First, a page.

President Biden’s plan to end hunger: U-M expert available

September 30, 2022
Concept image of a place with the word hungeer. Image credit: Siegfried Poepperl on Unsplash


The Biden administration recently announced a new national strategy to end hunger by 2030 and make healthy foods more available.

Katherine Bauer, associate professor of nutritional sciences at the University of Michigan School of Public Health and the Fulbright Canada Research Chair in Food Security at the University of Guelph (2022-23), can discuss aspects of the plan.

“The pandemic response showed us that programs like the expanded child tax credit, which provided families cash assistance to do with as they needed, was one of the most effective interventions to reduce food insecurity among Americans,” she said. “I was extremely pleased to see that our new National Strategy on Hunger, Nutrition, and Health called for making this program permanent.”

Programs like the child tax credit put power back in the hands of families and provided them the respect and dignity to choose how they could best use the support, she said.

“Individuals who have applied for federal food assistance will quickly tell you what a stressful and sometimes traumatic experience the process is—the paperwork and websites are not accessible and the staff whose job it is to help people apply don’t always treat clients with respect,” Bauer said. “Many times people who have been turned down in the past can’t bring themselves to try again, even if their families are struggling.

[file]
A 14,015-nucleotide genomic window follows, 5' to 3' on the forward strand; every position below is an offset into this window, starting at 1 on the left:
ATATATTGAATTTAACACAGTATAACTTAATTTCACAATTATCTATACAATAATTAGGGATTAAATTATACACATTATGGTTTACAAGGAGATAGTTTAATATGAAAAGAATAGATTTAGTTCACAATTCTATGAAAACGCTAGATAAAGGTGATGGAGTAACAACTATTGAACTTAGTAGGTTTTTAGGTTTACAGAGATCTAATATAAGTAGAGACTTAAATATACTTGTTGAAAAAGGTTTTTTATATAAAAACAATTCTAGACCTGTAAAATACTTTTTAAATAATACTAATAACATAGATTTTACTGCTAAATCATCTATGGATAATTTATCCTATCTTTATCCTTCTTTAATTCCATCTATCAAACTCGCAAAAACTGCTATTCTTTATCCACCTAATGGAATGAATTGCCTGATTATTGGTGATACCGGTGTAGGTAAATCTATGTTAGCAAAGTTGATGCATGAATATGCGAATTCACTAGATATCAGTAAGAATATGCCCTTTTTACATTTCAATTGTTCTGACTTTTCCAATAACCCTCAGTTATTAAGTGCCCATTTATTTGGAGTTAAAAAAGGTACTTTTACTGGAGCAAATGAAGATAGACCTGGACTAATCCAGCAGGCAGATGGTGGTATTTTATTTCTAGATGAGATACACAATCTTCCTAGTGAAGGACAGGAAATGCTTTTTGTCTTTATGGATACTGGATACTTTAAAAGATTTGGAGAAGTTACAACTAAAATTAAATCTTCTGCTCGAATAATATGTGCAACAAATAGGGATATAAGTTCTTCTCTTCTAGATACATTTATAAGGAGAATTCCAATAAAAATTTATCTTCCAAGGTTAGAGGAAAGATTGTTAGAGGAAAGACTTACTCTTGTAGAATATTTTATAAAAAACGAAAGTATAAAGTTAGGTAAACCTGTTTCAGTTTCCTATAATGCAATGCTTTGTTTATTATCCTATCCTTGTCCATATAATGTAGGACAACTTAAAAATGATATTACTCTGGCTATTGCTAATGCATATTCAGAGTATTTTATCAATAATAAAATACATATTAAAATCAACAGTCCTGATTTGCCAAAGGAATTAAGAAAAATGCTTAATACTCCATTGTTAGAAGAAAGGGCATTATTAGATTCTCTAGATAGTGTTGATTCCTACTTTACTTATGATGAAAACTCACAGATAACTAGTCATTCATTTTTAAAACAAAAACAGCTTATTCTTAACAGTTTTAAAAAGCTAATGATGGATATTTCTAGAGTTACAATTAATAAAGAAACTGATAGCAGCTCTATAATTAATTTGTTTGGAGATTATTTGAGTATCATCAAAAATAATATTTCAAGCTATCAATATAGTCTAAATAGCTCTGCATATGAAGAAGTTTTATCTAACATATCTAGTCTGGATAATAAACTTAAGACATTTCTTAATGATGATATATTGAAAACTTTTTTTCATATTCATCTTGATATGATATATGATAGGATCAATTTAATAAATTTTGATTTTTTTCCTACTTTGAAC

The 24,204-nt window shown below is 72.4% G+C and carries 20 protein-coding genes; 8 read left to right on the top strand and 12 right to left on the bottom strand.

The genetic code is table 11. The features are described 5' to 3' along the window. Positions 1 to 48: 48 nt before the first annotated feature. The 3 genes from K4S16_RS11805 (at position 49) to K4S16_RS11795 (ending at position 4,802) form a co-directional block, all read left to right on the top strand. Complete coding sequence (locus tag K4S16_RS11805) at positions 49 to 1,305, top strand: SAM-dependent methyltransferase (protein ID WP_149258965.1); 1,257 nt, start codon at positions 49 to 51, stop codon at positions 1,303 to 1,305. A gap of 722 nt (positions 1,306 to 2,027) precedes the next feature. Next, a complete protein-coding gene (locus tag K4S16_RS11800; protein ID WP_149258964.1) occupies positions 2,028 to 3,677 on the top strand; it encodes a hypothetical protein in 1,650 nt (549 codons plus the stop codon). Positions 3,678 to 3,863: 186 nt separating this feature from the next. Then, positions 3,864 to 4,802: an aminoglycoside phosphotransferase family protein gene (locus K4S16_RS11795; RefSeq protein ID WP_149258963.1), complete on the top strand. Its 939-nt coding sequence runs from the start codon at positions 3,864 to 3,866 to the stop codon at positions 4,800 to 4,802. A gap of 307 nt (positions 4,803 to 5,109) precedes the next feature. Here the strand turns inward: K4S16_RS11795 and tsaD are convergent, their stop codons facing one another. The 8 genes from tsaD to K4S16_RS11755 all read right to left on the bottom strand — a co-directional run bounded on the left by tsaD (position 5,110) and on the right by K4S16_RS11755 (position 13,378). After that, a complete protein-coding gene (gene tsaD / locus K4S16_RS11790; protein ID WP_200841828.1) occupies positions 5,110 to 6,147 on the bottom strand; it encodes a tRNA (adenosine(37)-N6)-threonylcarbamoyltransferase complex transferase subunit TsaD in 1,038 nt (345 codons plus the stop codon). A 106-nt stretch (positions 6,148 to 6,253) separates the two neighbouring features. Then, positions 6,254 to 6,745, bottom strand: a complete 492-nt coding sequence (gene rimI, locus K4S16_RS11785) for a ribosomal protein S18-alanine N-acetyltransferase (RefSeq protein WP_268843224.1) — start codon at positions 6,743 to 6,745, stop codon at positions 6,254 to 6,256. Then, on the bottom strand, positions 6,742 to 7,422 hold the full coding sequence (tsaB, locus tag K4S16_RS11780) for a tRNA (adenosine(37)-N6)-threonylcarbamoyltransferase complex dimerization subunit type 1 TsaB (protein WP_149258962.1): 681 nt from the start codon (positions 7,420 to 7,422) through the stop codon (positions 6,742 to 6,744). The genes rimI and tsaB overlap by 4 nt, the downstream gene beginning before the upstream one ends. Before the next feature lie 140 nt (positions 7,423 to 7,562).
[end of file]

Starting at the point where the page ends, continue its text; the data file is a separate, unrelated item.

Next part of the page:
“There is also incredible stigma and discrimination against people who use food assistance. I’ve heard so many stories of mothers being sneered at when using their Bridge Card to buy food for their children.”

Bauer said it’s “incredibly important” that the Biden-Harris National Strategy on Hunger, Nutrition, and Health—an $8 billion effort to address food insecurity and nutrition-related diseases such as diabetes and obesity—calls for reducing barriers to Americans applying for and using programs like SNAP, the Supplemental Nutrition Assistance Program.

“Strategies like cross-checking enrollment with other programs to determine eligibility and allowing for online shopping will reduce a lot of the stress and trauma that comes with getting and using food assistance in this country,” she said.

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